Without a doubt my favorite band to shoot right now is Shit Coffins. On top of being an insanely great band, their live energy is off the charts. Just locally we have so many great bands to shoot these days. Urban Sprawl, Mutilated Tongue, Provoke, Ghoul, Deathgrave, and Love Songs are just a few that come to mind that always bring their photogenic best to the stage. Some out of town bands that are always mind-blowing to shoot include Nosferatu, Smut, Limp Wrist, Enzyme, Exit Order and on and on.
If you could go back in time, who are some bands that you would have loved to shoot?
Without a doubt Minor Threat, Bad Brains, and Black Flag would be at the top of the list. Almost every photo I see of those bands makes me with I was at the show front and center. But honestly, I just wish I had got into photography when I started going to shows back in the mid-'80s. I have seen so many insane bands over the years and I would kill to have some photographs to compliment those memories. For example, getting to see Gwar on their first US Tour, SNFU in their prime or Gauze at Gilman are all perfect examples of shows that I wish I would have had a camera in my hand.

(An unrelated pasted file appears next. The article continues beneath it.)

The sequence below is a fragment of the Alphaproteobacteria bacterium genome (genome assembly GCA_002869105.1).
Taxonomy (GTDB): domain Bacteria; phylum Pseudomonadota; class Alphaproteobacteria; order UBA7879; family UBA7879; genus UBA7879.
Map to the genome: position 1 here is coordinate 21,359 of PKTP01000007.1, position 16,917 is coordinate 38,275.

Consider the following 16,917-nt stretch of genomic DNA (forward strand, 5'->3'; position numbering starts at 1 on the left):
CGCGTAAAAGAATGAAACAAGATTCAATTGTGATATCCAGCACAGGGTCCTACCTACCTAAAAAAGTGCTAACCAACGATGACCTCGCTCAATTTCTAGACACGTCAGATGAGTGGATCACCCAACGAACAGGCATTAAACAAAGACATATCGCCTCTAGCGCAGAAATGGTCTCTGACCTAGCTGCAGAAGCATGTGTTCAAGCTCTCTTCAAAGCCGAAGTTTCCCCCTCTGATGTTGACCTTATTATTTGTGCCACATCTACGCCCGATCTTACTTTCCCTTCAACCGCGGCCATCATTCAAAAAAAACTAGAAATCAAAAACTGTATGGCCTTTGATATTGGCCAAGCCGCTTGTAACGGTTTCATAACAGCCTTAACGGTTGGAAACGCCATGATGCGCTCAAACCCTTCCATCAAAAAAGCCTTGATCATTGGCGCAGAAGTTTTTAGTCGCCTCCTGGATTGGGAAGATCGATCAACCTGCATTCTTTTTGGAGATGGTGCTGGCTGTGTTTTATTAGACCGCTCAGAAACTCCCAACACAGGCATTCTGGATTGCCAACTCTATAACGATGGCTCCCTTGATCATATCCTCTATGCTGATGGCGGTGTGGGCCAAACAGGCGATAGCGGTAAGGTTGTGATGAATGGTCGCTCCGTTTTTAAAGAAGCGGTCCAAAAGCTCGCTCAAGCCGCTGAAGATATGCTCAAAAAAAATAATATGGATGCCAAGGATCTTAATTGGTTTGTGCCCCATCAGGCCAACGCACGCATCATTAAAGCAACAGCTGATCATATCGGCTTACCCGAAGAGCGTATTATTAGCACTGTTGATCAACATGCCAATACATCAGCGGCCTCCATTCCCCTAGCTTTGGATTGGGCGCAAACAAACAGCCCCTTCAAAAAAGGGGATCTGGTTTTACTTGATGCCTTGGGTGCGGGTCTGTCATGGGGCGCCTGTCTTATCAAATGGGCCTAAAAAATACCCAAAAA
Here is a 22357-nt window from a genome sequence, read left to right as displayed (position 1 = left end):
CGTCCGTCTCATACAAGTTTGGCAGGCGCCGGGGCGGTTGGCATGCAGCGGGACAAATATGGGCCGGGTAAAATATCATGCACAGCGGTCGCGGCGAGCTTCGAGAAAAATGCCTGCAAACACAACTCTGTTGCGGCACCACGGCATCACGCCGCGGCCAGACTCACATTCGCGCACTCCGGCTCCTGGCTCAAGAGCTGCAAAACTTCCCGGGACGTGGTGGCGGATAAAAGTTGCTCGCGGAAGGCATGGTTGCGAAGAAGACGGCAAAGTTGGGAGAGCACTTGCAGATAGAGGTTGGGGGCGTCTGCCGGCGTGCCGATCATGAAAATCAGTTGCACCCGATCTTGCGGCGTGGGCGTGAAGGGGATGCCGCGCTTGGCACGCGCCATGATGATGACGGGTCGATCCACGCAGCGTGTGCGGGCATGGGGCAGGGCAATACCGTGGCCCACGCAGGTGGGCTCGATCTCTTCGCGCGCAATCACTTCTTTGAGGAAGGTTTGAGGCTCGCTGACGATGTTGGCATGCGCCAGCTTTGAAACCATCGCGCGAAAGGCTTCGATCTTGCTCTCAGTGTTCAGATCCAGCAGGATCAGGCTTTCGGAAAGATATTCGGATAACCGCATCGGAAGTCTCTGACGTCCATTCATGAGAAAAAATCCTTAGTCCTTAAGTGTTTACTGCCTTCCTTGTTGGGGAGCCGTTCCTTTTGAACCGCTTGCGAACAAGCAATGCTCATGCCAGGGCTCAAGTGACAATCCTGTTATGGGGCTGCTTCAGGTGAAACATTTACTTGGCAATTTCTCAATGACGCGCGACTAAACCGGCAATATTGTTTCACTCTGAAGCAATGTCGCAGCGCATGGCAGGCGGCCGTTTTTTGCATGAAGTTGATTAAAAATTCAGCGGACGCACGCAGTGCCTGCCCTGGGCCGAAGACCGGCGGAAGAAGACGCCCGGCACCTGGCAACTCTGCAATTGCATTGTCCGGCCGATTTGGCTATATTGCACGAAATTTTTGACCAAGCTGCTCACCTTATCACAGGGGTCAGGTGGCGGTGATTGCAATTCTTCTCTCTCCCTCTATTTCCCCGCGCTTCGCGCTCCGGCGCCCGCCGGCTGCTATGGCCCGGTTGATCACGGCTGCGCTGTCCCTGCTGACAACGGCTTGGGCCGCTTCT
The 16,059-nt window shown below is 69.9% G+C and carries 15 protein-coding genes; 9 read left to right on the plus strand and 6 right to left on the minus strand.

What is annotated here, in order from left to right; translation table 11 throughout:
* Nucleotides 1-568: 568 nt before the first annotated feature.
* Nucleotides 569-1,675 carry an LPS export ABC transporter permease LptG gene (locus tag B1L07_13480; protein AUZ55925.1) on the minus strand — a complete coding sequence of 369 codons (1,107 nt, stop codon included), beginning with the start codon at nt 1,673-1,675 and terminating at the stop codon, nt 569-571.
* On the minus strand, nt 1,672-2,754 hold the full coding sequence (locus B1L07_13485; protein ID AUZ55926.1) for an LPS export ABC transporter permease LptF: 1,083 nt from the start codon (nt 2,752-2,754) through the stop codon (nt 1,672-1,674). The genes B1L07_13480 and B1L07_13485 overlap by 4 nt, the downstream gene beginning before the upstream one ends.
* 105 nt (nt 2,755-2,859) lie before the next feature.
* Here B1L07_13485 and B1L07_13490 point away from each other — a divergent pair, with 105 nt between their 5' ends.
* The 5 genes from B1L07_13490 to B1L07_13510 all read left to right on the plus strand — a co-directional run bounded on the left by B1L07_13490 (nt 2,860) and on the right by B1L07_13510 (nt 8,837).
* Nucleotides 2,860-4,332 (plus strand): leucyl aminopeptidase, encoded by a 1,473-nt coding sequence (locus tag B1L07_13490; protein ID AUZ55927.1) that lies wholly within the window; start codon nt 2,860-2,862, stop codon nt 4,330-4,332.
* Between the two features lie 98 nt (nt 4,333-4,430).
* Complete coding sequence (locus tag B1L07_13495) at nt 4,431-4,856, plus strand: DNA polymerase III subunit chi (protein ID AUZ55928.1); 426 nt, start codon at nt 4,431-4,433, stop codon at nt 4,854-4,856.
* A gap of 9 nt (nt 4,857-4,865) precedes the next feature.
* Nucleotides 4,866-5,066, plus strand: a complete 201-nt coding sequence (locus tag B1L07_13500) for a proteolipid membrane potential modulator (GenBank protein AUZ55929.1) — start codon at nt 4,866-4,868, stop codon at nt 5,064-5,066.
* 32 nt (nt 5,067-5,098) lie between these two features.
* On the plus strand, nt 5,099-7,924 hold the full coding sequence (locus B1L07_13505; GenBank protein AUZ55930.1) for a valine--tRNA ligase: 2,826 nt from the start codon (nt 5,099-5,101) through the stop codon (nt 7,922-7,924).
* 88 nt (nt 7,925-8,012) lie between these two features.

What are the toughest aspects to shooting live shows?
Without a doubt the hardest aspect of shooting punk shows is avoiding getting your equipment destroyed. Honestly, I have come to accept it is a risk, and I am not afraid to get down in the pit to have fun and get a shot. I have had my camera hit, kicked, jumped on and ran into, never mind the copious amounts of beer and water that have been thrown on it. Fortunately, it always comes out on the other side still in one piece and working. One other thing that can be difficult is capturing photos without people holding their phones or cameras up in the photo. I try really hard to frame my photos so there are no other cameras or elevated phones in the photo. I find that sort of stuff really distracting to the action happening in the picture.
Is it getting tougher to carve a space out at venues since there are so many people shooting these days? How do you feel about that?